Humans have debated over the years whether animals have souls, personalities, or emotions — and while many of us have always known that dogs can sense emotion, new research provides some scientific basis behind it.

Researchers from the University of Lincoln in the UK and the University of San Paulo in Brazil delved into understanding how dogs can form a mental picture of sad, angry, or happy states in humans and other dogs by combining information from different senses. It’s the first time that researchers are hinting at the notion that a dog’s ability to sense emotion is embedded in its genetic code, rather than being a learned behavior based on environment. One past study, published in 2015, also found that dogs can differentiate between happy or angry faces — but they posited this was based on stored memories and training, rather than an inherent ability.

“[T]he dogs in our trials received no prior training or period of familiarization with the subjects in the images or audio,” said Daniel Mills, a professor at the School of Life Sciences at the University of Lincoln and an author of the study, in a press release. “This suggests that dogs’ ability to combine emotional cues may be intrinsic. As a highly social species, such a tool would have been advantageous and the detection of emotion in humans may even have been selected for over generations of domestication by us.”

For the study, the researchers paired images and sounds together, then exposed 17 domestic dogs to them. The images of faces and sounds of unfamiliar voices and barks exhibited either happy, angry, or aggressive emotions in both dogs and humans. The dogs spent more time looking at facial expressions that matched the emotions of the vocalization in both humans and dogs, proving that they used both their sense of sight and sound to tell who’s upset or happy.

The researchers found that dogs were able to recognize both facial expressions and vocalizations of happy or angry emotions. Image courtesy of University of Lincoln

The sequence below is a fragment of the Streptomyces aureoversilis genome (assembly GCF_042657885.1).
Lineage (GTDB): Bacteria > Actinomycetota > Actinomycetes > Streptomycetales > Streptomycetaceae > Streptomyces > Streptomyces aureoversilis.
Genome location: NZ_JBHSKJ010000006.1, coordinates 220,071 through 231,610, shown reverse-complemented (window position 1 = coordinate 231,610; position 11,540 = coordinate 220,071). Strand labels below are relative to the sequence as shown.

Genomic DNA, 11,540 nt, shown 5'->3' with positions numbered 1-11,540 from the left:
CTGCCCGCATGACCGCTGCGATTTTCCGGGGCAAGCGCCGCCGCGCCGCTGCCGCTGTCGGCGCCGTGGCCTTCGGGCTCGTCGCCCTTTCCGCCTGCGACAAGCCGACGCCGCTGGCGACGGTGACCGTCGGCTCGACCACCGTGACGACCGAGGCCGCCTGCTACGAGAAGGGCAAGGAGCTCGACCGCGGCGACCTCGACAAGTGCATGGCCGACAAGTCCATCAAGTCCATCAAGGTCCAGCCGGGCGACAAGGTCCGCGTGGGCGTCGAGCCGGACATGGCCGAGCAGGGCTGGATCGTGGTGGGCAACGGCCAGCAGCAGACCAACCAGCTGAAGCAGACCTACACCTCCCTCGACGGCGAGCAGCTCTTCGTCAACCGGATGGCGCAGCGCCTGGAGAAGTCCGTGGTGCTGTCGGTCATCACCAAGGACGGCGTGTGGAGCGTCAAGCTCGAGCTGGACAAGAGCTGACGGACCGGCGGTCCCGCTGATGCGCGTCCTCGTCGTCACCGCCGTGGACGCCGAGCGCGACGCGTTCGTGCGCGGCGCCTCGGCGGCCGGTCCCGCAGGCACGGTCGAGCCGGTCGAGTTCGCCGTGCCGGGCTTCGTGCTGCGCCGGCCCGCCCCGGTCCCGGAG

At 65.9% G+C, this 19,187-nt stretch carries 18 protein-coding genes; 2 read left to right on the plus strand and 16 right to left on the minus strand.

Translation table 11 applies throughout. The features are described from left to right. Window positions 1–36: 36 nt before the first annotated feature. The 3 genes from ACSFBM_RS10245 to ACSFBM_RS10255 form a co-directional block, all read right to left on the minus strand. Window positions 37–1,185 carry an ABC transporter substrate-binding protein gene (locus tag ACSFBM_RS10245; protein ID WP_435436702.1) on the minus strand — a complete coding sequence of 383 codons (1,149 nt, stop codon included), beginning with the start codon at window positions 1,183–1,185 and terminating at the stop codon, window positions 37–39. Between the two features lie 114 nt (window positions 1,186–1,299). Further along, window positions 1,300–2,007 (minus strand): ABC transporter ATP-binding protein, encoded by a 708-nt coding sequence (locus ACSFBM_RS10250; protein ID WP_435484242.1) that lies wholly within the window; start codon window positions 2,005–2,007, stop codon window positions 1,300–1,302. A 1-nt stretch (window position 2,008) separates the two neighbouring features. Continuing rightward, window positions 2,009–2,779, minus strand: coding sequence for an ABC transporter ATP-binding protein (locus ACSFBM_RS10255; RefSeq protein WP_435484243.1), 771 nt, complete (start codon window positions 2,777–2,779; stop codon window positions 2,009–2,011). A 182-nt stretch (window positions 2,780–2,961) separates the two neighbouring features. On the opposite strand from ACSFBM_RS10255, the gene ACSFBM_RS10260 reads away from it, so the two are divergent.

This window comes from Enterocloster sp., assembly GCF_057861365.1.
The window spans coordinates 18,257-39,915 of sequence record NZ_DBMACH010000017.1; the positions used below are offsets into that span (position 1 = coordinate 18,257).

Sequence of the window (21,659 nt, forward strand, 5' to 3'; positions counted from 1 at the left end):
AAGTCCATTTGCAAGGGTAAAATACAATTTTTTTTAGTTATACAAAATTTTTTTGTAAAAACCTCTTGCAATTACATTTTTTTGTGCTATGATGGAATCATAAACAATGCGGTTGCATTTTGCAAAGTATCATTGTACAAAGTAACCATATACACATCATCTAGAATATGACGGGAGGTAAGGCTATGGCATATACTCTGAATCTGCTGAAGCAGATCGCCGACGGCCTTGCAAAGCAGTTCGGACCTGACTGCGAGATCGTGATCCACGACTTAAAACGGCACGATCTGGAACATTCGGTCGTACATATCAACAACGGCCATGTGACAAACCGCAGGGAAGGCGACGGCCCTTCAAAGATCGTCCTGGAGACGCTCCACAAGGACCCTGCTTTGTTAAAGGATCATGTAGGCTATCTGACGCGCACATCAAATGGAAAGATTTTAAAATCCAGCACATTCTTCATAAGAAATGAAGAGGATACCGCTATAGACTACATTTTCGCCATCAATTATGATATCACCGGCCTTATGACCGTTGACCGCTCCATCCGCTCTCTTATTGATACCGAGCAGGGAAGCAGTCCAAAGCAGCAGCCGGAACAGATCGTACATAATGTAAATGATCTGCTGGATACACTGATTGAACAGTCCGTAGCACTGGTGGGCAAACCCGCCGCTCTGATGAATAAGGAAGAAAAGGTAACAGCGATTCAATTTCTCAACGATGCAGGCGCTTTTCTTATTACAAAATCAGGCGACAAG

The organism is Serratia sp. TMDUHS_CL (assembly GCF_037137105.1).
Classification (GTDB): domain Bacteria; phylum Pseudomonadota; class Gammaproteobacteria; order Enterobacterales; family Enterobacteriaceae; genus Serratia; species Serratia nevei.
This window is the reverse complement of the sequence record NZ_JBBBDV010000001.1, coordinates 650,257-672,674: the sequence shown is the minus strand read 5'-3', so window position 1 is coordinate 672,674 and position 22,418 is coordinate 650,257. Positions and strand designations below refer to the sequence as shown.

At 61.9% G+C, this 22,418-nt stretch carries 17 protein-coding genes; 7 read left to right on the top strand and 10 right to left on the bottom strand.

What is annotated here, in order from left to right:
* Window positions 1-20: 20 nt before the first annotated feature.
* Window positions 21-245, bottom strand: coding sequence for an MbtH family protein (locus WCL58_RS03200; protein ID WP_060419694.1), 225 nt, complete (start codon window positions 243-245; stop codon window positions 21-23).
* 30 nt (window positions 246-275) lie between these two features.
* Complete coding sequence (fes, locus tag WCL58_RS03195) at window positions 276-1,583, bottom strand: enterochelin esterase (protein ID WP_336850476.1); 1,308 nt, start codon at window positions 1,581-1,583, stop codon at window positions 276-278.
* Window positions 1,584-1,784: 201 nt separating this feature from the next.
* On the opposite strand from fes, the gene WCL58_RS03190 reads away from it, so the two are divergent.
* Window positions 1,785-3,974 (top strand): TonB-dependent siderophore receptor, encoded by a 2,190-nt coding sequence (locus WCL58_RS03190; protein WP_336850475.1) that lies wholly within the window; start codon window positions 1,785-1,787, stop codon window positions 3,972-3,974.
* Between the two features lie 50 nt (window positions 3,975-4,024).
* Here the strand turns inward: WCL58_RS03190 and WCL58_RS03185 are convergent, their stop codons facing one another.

“Our study shows that dogs have the ability to integrate two different sources of sensory information into a coherent perception of emotion in both humans and dogs,” said Dr. Kun Guo of the University of Lincoln’s School of Psychology, an author of the study, in the press release. “To do so requires a system of internal categorization of emotional states. This cognitive ability has until now only been evidenced in primates and the capacity to do this across species only seen in humans.”

To those of us who’ve watched videos of dogs cuddling fuzzy kittens or even cats caring for ducklings as their own, it’s not a surprise that dogs are able to recognize emotion in other species. And this perhaps can better explain why dogs (and sometimes cats, too) can be such a comforting presence as therapy.

The medical benefits of dogs extend to plenty of areas, from seeing eye dogs who guide the blind and manifest pure loyalty for their owners to dogs who are capable of sniffing out cancer. Canines have also been shown to boost owners’ immune systems, prod them into being more active, and even detect low blood sugar levels.

But perhaps the mental health therapy aspect of dogs is the most widespread. Research has found that therapy dogs (and normal dogs) can lower stress levels, reduce depression, and provide a soothing solace for trauma survivors or post-traumatic stress disorder sufferers. This latest study suggests that dogs’ emotional support and companionship may stem from an intrinsic ability to sense emotions, rather than simply being trained to do so. This is perhaps why they’re so effective as therapeutic agents.

Source: Albuquerque N, Guo K, Wilkinson A, Savalli C, Otta E, Mills D. Dogs recognize dog and human emotions. Biology Letters, 2016.